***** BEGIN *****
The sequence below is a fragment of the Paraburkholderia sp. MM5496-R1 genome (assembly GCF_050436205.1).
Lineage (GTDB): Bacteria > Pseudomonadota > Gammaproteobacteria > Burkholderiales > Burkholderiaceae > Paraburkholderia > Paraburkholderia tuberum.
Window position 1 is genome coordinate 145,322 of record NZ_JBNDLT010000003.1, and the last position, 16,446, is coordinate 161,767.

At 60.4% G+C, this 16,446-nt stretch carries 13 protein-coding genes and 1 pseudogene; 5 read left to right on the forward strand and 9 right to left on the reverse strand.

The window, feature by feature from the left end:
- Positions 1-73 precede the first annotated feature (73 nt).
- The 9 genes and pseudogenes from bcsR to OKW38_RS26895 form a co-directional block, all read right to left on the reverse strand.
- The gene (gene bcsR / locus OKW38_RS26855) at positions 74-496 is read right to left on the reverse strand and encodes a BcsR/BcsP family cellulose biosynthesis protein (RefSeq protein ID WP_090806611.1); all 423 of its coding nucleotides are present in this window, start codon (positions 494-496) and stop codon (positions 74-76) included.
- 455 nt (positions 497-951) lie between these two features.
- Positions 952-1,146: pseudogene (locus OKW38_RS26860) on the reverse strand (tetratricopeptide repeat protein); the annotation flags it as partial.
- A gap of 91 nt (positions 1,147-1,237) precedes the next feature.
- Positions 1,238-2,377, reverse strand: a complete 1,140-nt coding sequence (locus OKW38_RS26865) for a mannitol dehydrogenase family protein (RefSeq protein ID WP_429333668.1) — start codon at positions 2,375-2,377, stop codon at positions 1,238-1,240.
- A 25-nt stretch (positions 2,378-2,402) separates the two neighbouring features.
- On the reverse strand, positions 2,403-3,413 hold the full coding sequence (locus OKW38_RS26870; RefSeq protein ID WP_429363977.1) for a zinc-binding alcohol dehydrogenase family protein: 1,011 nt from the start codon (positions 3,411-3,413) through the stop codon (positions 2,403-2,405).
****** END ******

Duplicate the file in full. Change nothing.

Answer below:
The sequence below is a fragment of the Paraburkholderia sp. MM5496-R1 genome (assembly GCF_050436205.1).
Lineage (GTDB): Bacteria > Pseudomonadota > Gammaproteobacteria > Burkholderiales > Burkholderiaceae > Paraburkholderia > Paraburkholderia tuberum.
Window position 1 is genome coordinate 145,322 of record NZ_JBNDLT010000003.1, and the last position, 16,446, is coordinate 161,767.

At 60.4% G+C, this 16,446-nt stretch carries 13 protein-coding genes and 1 pseudogene; 5 read left to right on the forward strand and 9 right to left on the reverse strand.

The window, feature by feature from the left end:
- Positions 1-73 precede the first annotated feature (73 nt).
- The 9 genes and pseudogenes from bcsR to OKW38_RS26895 form a co-directional block, all read right to left on the reverse strand.
- The gene (gene bcsR / locus OKW38_RS26855) at positions 74-496 is read right to left on the reverse strand and encodes a BcsR/BcsP family cellulose biosynthesis protein (RefSeq protein ID WP_090806611.1); all 423 of its coding nucleotides are present in this window, start codon (positions 494-496) and stop codon (positions 74-76) included.
- 455 nt (positions 497-951) lie between these two features.
- Positions 952-1,146: pseudogene (locus OKW38_RS26860) on the reverse strand (tetratricopeptide repeat protein); the annotation flags it as partial.
- A gap of 91 nt (positions 1,147-1,237) precedes the next feature.
- Positions 1,238-2,377, reverse strand: a complete 1,140-nt coding sequence (locus OKW38_RS26865) for a mannitol dehydrogenase family protein (RefSeq protein ID WP_429333668.1) — start codon at positions 2,375-2,377, stop codon at positions 1,238-1,240.
- A 25-nt stretch (positions 2,378-2,402) separates the two neighbouring features.
- On the reverse strand, positions 2,403-3,413 hold the full coding sequence (locus OKW38_RS26870; RefSeq protein ID WP_429363977.1) for a zinc-binding alcohol dehydrogenase family protein: 1,011 nt from the start codon (positions 3,411-3,413) through the stop codon (positions 2,403-2,405).